Review Round Up: The Shark is Broken, Ambassadors Theatre

We round up the reviews for The Shark is Broken which is making its West End debut at the Ambassadors Theatre.

(c)Helen Maybanks

WhatsOnStage: **** “This is a highly original 90 minutes, packed with wit, insight and pop culture references. It will resonate massively with Jaws fans of course (Shaw meticulously recreates one of his father’s key speeches from the screenplay and it’s pretty heart-stopping if you’re familiar with the original). More generally, and the reason why it could probably sustain a lengthier run than its projected 14-week season, it’s a fascinating peep into film making behind-the-scenes. It’s also deliriously funny.”

The Metro: ****

The Sunday Mirror: *****

The Daily Mail: **** “Ian nails his dad’s roguish charm and the crowning glory is his speech in Jaws about being sunk in shark-infested waters in World War II — which Shaw wrote and performed for Spielberg on set.”

The Guardian: *** “Too much of the humour hinges on 21st-century hindsight: predictions about Nixon being the worst president the US will ever have, or that Jaws will sink without trace. Scheider swears he won’t appear in the sequel (he did), and Robert scoffs at the subject of Steven Spielberg’s next picture: “Aliens? What next, dinosaurs?” More effective is Shaw’s delivery of Shakespeare’s Sonnet 29, in which the phrase “heaven’s gate” alludes to the shark-infested waters on the Hollywood horizon.”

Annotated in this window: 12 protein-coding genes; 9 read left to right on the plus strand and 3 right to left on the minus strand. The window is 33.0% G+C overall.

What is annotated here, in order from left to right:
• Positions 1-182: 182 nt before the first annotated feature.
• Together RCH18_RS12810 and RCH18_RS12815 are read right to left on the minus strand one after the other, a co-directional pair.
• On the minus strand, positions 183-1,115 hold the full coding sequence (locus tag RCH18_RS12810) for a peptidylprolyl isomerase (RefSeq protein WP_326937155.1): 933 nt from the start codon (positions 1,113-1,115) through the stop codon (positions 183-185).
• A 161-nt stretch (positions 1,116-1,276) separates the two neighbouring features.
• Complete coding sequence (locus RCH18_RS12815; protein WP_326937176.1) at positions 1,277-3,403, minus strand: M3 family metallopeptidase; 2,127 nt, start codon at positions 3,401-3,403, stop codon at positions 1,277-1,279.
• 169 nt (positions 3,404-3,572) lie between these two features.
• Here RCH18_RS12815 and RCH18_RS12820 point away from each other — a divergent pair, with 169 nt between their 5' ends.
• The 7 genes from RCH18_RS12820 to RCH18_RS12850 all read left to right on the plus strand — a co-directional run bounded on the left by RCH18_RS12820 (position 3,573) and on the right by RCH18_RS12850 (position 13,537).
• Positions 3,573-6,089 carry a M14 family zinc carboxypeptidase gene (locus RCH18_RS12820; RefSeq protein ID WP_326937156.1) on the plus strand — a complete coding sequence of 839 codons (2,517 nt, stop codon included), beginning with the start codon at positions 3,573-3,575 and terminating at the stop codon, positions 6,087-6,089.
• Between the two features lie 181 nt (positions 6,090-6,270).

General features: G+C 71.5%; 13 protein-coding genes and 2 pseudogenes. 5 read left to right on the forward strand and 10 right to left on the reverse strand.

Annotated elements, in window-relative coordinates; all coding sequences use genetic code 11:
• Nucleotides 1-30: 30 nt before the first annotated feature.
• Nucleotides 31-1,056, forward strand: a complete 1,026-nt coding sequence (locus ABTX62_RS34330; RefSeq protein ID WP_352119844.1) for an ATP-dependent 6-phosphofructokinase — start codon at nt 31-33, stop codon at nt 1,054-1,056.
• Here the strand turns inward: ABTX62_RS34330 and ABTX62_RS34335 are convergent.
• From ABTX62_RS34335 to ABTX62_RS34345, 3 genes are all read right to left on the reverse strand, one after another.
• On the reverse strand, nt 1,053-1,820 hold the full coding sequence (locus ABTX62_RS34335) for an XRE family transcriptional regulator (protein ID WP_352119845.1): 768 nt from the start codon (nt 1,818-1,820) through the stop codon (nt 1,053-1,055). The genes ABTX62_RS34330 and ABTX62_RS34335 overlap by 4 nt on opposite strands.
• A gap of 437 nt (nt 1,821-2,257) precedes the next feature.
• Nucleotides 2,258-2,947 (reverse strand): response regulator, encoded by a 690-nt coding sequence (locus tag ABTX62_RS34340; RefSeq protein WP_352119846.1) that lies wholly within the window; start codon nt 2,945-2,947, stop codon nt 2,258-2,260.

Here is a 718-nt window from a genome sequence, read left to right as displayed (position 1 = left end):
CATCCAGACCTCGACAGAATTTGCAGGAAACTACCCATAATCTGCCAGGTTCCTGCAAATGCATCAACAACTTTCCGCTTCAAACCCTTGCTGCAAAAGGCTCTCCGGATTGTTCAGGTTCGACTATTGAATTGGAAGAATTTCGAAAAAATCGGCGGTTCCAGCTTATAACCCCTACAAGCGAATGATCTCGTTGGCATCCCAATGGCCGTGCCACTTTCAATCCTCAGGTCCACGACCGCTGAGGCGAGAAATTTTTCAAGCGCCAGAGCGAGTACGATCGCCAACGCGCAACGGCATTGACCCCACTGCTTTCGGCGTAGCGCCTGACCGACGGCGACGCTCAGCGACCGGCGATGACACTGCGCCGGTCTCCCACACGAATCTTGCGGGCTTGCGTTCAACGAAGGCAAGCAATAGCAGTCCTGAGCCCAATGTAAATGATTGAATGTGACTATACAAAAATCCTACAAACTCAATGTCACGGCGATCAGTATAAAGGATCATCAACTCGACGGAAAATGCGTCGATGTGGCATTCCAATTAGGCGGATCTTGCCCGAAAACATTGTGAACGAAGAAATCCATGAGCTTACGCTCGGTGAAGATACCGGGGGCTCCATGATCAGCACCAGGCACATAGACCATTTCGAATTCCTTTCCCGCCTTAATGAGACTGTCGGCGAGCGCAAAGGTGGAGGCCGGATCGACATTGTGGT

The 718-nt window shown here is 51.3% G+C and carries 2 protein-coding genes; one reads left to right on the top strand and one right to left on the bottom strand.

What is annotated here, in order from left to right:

The Independent: *** “But while Shaw is impressive, our 90 minutes trapped on this boat feels slow and laboured. Bored out of their minds, the trio bicker and bother each other. They play cards to pass the time, but the games, inevitably, end in more fighting. Whether deliberate or not, these scenes feel samey, and the repeated arguments between Shaw and Dreyfuss quickly become tiresome. “We may well be here for the rest of our lives”, they say. At times I feel the same.”